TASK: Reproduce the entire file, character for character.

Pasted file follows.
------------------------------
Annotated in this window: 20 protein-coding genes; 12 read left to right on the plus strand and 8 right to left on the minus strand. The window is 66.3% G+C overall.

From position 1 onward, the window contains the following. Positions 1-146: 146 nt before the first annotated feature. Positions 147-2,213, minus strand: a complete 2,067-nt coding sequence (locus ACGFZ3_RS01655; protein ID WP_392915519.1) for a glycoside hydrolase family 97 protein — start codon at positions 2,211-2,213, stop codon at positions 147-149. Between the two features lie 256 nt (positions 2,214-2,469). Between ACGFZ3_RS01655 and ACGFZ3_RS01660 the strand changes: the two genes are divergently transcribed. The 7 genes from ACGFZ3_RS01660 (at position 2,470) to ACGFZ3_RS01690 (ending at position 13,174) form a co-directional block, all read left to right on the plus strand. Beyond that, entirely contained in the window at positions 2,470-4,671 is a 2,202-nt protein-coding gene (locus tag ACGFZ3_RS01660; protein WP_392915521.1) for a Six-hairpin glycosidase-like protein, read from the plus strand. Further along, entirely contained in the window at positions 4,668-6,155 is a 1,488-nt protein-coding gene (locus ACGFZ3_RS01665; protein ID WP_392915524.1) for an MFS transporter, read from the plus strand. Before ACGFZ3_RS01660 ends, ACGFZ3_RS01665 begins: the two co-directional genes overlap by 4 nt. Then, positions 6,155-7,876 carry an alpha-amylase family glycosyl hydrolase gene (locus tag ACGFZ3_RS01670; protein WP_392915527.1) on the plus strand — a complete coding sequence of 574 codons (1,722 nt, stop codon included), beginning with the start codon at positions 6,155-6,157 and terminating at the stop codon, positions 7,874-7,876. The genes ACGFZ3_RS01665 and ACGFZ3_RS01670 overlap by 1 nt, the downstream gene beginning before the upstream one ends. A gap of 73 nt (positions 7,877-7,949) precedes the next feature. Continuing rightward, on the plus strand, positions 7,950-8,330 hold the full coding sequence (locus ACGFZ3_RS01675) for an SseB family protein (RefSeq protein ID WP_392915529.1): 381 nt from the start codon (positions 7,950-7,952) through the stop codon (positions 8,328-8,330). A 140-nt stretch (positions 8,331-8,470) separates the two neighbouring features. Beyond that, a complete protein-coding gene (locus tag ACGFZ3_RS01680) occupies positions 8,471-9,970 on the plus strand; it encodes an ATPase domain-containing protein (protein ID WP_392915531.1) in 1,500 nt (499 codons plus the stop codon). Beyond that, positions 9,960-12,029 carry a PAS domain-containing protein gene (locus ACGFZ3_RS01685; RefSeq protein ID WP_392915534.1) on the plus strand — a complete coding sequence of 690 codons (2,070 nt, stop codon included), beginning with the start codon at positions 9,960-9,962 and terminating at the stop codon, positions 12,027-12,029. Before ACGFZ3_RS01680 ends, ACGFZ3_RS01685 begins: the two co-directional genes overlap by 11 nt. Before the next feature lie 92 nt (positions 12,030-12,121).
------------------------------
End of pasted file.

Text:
Annotated in this window: 20 protein-coding genes; 12 read left to right on the plus strand and 8 right to left on the minus strand. The window is 66.3% G+C overall.

From position 1 onward, the window contains the following. Positions 1-146: 146 nt before the first annotated feature. Positions 147-2,213, minus strand: a complete 2,067-nt coding sequence (locus ACGFZ3_RS01655; protein ID WP_392915519.1) for a glycoside hydrolase family 97 protein — start codon at positions 2,211-2,213, stop codon at positions 147-149. Between the two features lie 256 nt (positions 2,214-2,469). Between ACGFZ3_RS01655 and ACGFZ3_RS01660 the strand changes: the two genes are divergently transcribed. The 7 genes from ACGFZ3_RS01660 (at position 2,470) to ACGFZ3_RS01690 (ending at position 13,174) form a co-directional block, all read left to right on the plus strand. Beyond that, entirely contained in the window at positions 2,470-4,671 is a 2,202-nt protein-coding gene (locus tag ACGFZ3_RS01660; protein WP_392915521.1) for a Six-hairpin glycosidase-like protein, read from the plus strand. Further along, entirely contained in the window at positions 4,668-6,155 is a 1,488-nt protein-coding gene (locus ACGFZ3_RS01665; protein ID WP_392915524.1) for an MFS transporter, read from the plus strand. Before ACGFZ3_RS01660 ends, ACGFZ3_RS01665 begins: the two co-directional genes overlap by 4 nt. Then, positions 6,155-7,876 carry an alpha-amylase family glycosyl hydrolase gene (locus tag ACGFZ3_RS01670; protein WP_392915527.1) on the plus strand — a complete coding sequence of 574 codons (1,722 nt, stop codon included), beginning with the start codon at positions 6,155-6,157 and terminating at the stop codon, positions 7,874-7,876. The genes ACGFZ3_RS01665 and ACGFZ3_RS01670 overlap by 1 nt, the downstream gene beginning before the upstream one ends. A gap of 73 nt (positions 7,877-7,949) precedes the next feature. Continuing rightward, on the plus strand, positions 7,950-8,330 hold the full coding sequence (locus ACGFZ3_RS01675) for an SseB family protein (RefSeq protein ID WP_392915529.1): 381 nt from the start codon (positions 7,950-7,952) through the stop codon (positions 8,328-8,330). A 140-nt stretch (positions 8,331-8,470) separates the two neighbouring features. Beyond that, a complete protein-coding gene (locus tag ACGFZ3_RS01680) occupies positions 8,471-9,970 on the plus strand; it encodes an ATPase domain-containing protein (protein ID WP_392915531.1) in 1,500 nt (499 codons plus the stop codon). Beyond that, positions 9,960-12,029 carry a PAS domain-containing protein gene (locus ACGFZ3_RS01685; RefSeq protein ID WP_392915534.1) on the plus strand — a complete coding sequence of 690 codons (2,070 nt, stop codon included), beginning with the start codon at positions 9,960-9,962 and terminating at the stop codon, positions 12,027-12,029. Before ACGFZ3_RS01680 ends, ACGFZ3_RS01685 begins: the two co-directional genes overlap by 11 nt. Before the next feature lie 92 nt (positions 12,030-12,121).